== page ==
Value of press hits varies by industry, study finds

SAN FRANCISCO: Companies that produce more complicated products such as computers or financial services stand to benefit from PR more than those in sectors like personal care, according to a new study from Text 100.

SAN FRANCISCO: Companies that produce more complicated products such as computers or financial services stand to benefit from PR more than those in sectors like personal care, according to a new study from Text 100. The agency, and its research subsidiary Context Analytics, analyzed Interbrand's annual rankings of the Top 100 Global Brands to find how the brands' ranking corresponded to overall hits in the media, sifting through 20,000 global media sources from last year.

Overall, 27% of a brand's value was tied to how often the brand name appeared in the press, but that figure changed significantly depending on the industry. If a consumer was more likely to do research on a product before making a purchase, such as for a computer or car, prominence in the media – or PR – played a more significant role. For example, it found that 48% of the computing industry's brand value was explained by media prominence, 16 times that of the personal care industry. Media prominence accounted for 23% of brand value in the automotive industry, 20% for consumer electronics, 19% in financial services, and a mere 1% in the apparel industry.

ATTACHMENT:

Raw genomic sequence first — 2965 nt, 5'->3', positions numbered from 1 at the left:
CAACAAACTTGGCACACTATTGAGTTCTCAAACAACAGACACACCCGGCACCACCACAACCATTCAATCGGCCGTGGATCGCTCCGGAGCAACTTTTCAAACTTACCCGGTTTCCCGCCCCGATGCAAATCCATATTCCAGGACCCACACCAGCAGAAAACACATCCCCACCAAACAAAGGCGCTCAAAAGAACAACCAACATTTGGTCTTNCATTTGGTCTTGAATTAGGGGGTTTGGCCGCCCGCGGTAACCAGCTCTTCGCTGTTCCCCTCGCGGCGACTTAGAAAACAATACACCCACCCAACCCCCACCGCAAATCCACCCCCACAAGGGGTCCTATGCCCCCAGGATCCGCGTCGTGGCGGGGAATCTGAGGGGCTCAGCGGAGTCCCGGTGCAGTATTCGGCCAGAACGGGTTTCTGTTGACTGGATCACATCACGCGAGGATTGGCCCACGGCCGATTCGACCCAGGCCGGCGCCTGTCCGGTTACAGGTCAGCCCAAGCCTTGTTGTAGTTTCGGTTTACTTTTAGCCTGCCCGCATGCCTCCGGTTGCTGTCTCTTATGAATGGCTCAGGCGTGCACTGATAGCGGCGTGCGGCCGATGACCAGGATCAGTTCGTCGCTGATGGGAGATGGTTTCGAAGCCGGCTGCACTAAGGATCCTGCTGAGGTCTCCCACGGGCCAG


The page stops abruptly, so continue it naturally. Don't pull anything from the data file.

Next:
“Where there is more risk involved for the buyer is where the link between real brand value and media prominence is the strongest,” said Nils Mork-Ulnes, VP of Context Analytics. “It really indicated that when it comes to a researcher or buyer, if there is a degree of risk involved in the purchase, they are much more likely to rely on impartial or third-party sources, whether word of mouth or media reports.”

Mork-Ulnes explained that the study also indicates that PR is “a very cost-effective way of building brand value and maintaining brand value” while marketing budgets are being cut.

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